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The Cavs Can Win Now, and Later, If They Keep Wiggins

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ANDREW WIGGINS
ASSOCIATED PRESS

Almost as soon as LeBron James left the Big 3 in Miami for a return to Cleveland, rumors began swirling that a new Big 3 could be in the works for the Cavaliers. Cleveland has been exploring the possibility of trading for Kevin Love in the hopes of pairing the Timberwolves forward with James and Kyrie Irving, but the deal is hinging on one key question: Is attaining Love worth losing rookie swingman Andrew Wiggins?

Pulling the trigger for Love seems wildly appetizing, and this week a legendary coach was just the latest to all but declare it a no-brainer. After all, the Eastern Conference is there for the taking. LeBron is edging the precipice of 30, and, though he spoke earnestly of a desire to retire a Cavalier in his letter to Sports Illustrated, the reality remains that James is only on a two-year deal. The Cavs need to exhibit a "Win Now" train of thought. Bringing on Love is inarguably a step toward that mission statement.

But so is keeping Wiggins.

The discourse surrounding the Wiggins-for-Love debate is, too often, simplistically framed as "Winning Now" vs. "Winning Later," and that's misleading. There's no doubt holding onto Wiggins spaces out Cleveland's window for long term success immeasurably, but it's also by no means a detriment to the team's present-day title aspirations. Wiggins isn't a "project" or an "unknown" or a "gamble" or any of the other buzz words usually (and appropriately) conferred on young players. He's the bluest of blue chippers, a player ready come in and provide meaningful value from his rookie year onward, on both ends of the court, and off it to boot.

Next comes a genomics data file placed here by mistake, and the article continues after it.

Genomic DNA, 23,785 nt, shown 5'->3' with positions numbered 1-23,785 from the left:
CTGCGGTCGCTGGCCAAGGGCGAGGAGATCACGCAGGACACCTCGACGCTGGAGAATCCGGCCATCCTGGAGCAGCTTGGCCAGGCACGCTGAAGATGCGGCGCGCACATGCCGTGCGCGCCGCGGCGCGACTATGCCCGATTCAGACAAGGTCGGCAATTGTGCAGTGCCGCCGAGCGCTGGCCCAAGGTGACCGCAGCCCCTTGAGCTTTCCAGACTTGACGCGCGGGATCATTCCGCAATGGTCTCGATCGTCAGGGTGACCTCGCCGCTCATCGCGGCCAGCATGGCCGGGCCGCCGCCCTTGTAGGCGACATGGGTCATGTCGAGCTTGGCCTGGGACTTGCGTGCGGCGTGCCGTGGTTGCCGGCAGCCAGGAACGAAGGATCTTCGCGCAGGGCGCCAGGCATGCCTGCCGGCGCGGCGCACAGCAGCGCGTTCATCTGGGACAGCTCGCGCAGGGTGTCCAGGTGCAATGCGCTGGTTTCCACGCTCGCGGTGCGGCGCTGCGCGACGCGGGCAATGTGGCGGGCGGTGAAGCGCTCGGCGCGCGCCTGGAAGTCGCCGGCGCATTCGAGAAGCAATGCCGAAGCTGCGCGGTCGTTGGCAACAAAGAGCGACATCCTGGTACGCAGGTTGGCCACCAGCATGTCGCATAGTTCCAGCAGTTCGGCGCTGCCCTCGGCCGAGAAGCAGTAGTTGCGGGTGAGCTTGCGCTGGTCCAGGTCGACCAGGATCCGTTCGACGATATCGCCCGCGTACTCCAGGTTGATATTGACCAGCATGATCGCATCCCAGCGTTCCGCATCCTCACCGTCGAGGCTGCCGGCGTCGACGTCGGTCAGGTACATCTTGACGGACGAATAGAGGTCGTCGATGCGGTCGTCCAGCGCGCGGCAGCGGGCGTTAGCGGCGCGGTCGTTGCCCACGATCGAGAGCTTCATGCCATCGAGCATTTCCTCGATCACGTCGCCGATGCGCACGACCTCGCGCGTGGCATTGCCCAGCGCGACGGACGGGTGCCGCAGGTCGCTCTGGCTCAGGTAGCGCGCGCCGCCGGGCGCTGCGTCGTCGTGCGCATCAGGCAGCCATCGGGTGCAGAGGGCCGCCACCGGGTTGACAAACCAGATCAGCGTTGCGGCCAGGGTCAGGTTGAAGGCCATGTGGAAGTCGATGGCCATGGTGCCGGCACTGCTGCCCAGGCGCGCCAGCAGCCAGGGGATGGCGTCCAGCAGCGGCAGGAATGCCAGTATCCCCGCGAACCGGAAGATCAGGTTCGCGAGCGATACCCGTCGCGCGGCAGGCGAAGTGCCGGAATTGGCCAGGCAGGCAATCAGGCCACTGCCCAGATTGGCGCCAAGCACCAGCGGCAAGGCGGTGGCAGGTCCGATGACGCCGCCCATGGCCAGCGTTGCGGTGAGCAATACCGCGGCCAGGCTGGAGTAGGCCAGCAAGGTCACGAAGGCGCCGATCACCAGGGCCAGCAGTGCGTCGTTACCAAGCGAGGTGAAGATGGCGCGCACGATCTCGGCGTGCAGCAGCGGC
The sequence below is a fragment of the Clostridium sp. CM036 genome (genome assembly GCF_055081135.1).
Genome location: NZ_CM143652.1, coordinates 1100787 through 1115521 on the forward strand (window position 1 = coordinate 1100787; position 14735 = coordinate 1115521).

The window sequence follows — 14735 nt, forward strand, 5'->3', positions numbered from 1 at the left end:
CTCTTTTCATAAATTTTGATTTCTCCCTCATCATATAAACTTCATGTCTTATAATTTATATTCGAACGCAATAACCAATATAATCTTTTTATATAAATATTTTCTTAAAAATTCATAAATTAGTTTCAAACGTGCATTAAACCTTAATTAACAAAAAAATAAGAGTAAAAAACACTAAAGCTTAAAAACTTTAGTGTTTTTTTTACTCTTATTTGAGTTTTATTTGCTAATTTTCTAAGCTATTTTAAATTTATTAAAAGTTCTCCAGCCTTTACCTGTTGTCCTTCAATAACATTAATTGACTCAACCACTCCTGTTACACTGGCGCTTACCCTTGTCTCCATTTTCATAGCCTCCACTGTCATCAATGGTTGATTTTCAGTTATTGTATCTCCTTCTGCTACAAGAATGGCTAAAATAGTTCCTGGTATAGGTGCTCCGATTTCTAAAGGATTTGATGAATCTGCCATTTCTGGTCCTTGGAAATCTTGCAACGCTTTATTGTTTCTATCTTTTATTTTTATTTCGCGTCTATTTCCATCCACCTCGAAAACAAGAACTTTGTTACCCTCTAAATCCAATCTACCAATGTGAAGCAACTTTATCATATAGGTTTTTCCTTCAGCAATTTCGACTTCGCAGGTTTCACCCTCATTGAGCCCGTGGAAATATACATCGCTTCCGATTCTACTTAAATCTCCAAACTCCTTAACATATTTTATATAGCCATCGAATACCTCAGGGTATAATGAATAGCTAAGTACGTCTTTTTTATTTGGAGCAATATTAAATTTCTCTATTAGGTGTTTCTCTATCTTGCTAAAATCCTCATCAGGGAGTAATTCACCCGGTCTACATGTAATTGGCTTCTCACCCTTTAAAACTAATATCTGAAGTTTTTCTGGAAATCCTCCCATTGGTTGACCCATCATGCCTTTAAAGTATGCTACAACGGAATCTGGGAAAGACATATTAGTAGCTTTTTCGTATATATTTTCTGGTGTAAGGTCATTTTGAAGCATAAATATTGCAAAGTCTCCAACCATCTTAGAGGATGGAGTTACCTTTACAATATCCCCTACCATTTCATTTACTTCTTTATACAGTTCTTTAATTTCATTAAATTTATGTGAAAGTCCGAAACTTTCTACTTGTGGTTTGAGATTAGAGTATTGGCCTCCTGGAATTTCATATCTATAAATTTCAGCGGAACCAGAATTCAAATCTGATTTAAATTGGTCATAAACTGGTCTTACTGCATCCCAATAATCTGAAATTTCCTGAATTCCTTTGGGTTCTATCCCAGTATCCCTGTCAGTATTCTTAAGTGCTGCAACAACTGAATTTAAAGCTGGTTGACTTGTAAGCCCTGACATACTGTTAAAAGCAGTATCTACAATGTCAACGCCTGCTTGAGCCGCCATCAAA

For starters, Andrew Wiggins is a freak of nature who's excited scouts long before he got to college, let alone the NBA. He comes into the league equipped with off-the-charts athleticism, length, lateral quickness and defensive awareness. He's barely 19 (he won't even turn 20 until after next season's All Star break), and projects as a potential decades-long cornerstone for a franchise. The knock on Wiggins' offensive game is that he "isn't assertive enough," but running the floor with James, Kyrie and Waiters ensures he will be able to let the part of game come to him gradually, while utilizing his physical skills and raw athleticism to contribute on the defensive end right away. It just cannot be said enough that letting Wiggins develop alongside LeBron is too perfect an opportunity for Cleveland to pass up. James isn't just far and away the most gifted player of his generation, he's also an insatiable competitor and tireless worker. Learning under a consummate professional like LeBron might ensure Wiggins maxes out his potential not just eventually, but almost immediately, and perhaps to a caliber even higher than heretofore expected.

For his many offensive talents (and they are certainly manifold), Kevin Love is not a perfect player. Wiggins is an underrated rebounder (he once pulled down 19 of them against Iowa State), while Love might just be an overrated one. For such a highly touted glassworker, Love's Offensive Rebound Percentage was 19th among players who logged 30 minutes or more a game. Furthermore, what the Cavs are most readily lacking at the moment is interior defense and rim protection. Love's ability to provide both is shoddy at best. Opponents shot 57% at the rim against him last season, which is an indefensible clip (figuratively as well as literally). As Ricky O'Donnell argues convincingly on SB Nation, you really have to think twice about trading a talent like Wiggins for a player that does nothing to fix your team's most pressing weaknesses. Additionally, Love's lack of rim protection means you'd have to play a traditional defensive center alongside him, which in turns moves LeBron to the 3 -- ruining the phenomenal advantages LeBron brings as a stretch-4.